A Transistor Tester Kit

MyGoodLadyWife told me recently that she would like to assemble another electronic device kit of some sort.  How could I say no? A quick trip to Ebay resulted in the purchase of an absurdly cheap little transistor tester kit including a clear plastic case. Even if it didn’t ultimately work I could probably re-use some of the parts in other projects.

A few days later, the package arrived and ended up on the G7IVF workbench readyfor MGLW to have fun with…

A random-looking jumble of parts in a clear plastic bag.

MGLW then set about inspecting all the parts of the kit for any damaged items that might need replacing. Although an IC and its corresponding socket looked like they had been trodden on, thrown across the room, thrown back and finally trodden on again, MGLW was confident all would be well after some TLC applied with some suitably small pliers.

Most components have survived their postal adventure, but the IC and its socket needed some TLC.

Next up, MGLW sorted the components and checked against the parts list downloaded earlier for correct values.

Checking resistor values and placing them on the sort list.

Assembly proceeded quickly – MGLW was pleased with the quality of the circuit board. Here’s how things looked after all the resistors had been placed.

All resistors soldered to the board.

Very soon after, the main board was fully assembled and ready for the display to be fitted.

Main board now assembled and waiting for the display screen to be fitted.

Once the screen was in place, a suitable 12 Volt DC supply was hooked up and… it lives!

MGLW powering up the tester for the very first time.

Now we knew the tester was powering up, we fitted a 150nF capacitor and ran the self-test and calibration program. After a short while, all the tests had passed and the device reported the capacitor was measured as a 140nF device. That’s less than 10% off… not bad!

Self-test completed and first measurement made – a 150nF nominal capacitor coming up as 140nF so well within spec.

Build and test complete, it was time to case up the unit. Here it is!

Cased up and ready to make useful measurements on the G7IVF workbench

We finished up by picking a random transistor from the junk drawers and ran a test. It passed!

Testing an old BSY25 transistor found gathering dust in a junk drawer. It still works!

I was very impressed with this little tester. It was very cheap to buy and simple to build and MGLW had great fun assembling it for me. I suspect there will be another order for a different kit very soon…

Marconi Signal Generator Part 3 – Repairs and Testing

David 2E0DYN and myself spent two days in the lab working on the signal generator, removing old capacitors, cleaning here and there and finally fitting new components.

One problem we encountered was the poor state of the original mains filter capacitors. The plastic bodies had either cracked and broken, or the ends of the bodies were coming away from the wire. These would all be replaced.

The mains filter caps were in a poor state
The original devices were replaced with suitable safety rated devices
The original devices were replaced with suitable safety rated devices

In many cases we had to replace old ‘can’ style electrolytic capacitors that would have dried out over time. These would be replaced with modern ‘motor’ capacitors that have similar high voltage and capacitance characteristics.

‘Old’ and ‘new’ style electrolytics side by side

The old ‘can’ in the above picture would pose a challenge, as it contained multiple capacitors in one device. We would have to find some way of replacing it with a bank of individual capacitors.

‘Hybrid’ capacitor replacing original multi-device ‘can’

There were also some alterations made underneath the power supply. The original capacitors had large lugs on them that allowed other wires and components to be directly soldered to them. The new ‘motor’ capacitors had a pair of flying leads instead. It was necessary to fit some tag strips to allow everything to be reconnected.

Tag strip allowing connections to be made
Tag strip allowing connections to be made

Finally the power supply section was ready, having had the necessary component changes and tag strips fitted.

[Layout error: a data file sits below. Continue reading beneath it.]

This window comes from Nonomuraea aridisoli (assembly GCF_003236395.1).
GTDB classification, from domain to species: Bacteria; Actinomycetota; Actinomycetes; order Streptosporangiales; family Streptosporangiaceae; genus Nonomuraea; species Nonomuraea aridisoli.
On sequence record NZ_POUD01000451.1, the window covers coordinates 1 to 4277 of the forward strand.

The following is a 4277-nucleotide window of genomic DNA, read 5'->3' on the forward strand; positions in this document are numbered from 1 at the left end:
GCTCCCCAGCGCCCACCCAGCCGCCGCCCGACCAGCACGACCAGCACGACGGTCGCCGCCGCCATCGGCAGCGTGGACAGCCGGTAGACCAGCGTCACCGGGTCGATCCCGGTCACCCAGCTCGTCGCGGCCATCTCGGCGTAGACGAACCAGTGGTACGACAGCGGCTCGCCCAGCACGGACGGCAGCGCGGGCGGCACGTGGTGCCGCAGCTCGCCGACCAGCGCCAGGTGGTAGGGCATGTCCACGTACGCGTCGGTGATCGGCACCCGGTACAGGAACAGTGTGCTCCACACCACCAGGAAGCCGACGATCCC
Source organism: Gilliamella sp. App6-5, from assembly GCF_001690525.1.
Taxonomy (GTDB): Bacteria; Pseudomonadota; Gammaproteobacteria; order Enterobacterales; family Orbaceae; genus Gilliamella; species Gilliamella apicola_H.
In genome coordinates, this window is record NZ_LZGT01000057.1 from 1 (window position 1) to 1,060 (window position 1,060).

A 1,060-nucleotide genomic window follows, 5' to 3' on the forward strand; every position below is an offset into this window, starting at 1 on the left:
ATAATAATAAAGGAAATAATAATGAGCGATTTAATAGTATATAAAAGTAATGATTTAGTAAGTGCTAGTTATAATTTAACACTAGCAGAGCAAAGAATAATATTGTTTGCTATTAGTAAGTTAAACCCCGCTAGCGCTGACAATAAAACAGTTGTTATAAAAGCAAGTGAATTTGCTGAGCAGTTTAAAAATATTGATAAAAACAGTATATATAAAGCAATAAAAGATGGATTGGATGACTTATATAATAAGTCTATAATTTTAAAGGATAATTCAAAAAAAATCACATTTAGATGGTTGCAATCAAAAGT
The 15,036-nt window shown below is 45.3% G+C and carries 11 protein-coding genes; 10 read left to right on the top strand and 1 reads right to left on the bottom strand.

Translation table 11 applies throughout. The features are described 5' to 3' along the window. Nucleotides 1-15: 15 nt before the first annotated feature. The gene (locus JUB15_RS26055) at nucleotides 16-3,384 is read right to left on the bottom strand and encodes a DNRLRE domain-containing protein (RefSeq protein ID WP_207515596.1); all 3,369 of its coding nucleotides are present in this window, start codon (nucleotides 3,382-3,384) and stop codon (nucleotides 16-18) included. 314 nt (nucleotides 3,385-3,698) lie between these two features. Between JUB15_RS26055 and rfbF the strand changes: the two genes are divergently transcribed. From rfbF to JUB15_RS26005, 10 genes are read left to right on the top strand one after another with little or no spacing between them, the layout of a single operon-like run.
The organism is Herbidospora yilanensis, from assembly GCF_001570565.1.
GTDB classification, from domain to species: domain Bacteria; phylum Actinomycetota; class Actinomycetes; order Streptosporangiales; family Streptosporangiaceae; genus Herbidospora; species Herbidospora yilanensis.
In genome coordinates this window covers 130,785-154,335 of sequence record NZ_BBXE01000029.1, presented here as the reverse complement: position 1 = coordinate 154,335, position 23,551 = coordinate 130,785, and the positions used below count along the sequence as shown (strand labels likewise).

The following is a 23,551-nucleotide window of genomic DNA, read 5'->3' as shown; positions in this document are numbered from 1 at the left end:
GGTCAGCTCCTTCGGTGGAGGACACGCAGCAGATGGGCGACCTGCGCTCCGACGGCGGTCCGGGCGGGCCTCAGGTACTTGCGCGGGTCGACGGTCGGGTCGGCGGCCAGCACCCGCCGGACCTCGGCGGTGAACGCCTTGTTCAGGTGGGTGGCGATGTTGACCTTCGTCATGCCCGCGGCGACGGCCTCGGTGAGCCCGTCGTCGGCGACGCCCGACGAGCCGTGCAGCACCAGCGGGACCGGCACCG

Underside of completed PSU section

There were of course many other components to replace, including several that required some major disassembly of the front panel to allow access.

There were some hard to get to places needing lots of work with screwdrivers and small spanners

Things were progressing well by now. The replacement components were all fitted and work began on the physical reassembly of the unit.

The unit is reassembled prior to testing
The unit is reassembled prior to testing

Finally after a few hours of the second session in the lab, we could do a test power-up of the device. This would be the first time in several decades that this unit had come alive.

The device is working for the first time in many years
The device is working for the first time in many years

Here is the output on the oscilloscope. (Yes, the Gould scope is back in the equipment stack. The HP is fun to use but it is very noisy). A nice clean waveform was observed. The set was then hooked up to my DX394 receiver where we were able to test the output of both continuous wave and amplitude modulated signals from the unit.

A clean CW waveform
A clean CW waveform

Marconi Signal Generator Part 2 – Assessing what needs to be done

I knew that when the signal generator arrived on the bench, it would not be safe to just plug it in and ‘suck it and see’. There was a very good chance that some components had failed with old age and this could result in some fireworks and a severely damaged unit if power was applied.

Unfortunately I have little experience in restoring old valve-based equipment. However, I was able to call on the expert advice of David 2E0DYN who is quite the boffin on valve equipment in general and even better, he has recently renovated his own TF995A. My unit was in safe hands!

We set to work, removing the six bolts in the front face which allowed us to slide out the main chassis from the case. The power supply is built in to the bottom of the case and is connected to the chassis by a six-pin plug.

The chassis connects to the PSU with this six pin connector plug

One interesting aspect of this renovation is that unlike a lot of modern equipment, the TF995A is clearly designed to be disassembled for servicing and repair. We had access to the original Marconi instruction/service manual which allowed us to compile a list of components that would need replacement.

Capacitor Cans
Typical old electrolytic capacitor cans scheduled for replacement with modern parts

A decision was made at the outset – old capacitor cans such as these would be replaced with modern parts. This would not be a ‘historical’ restoration trying to return it to some sort of factory finish, but a repair with the intention of putting this unit back in to service to do useful work and add more to its life story.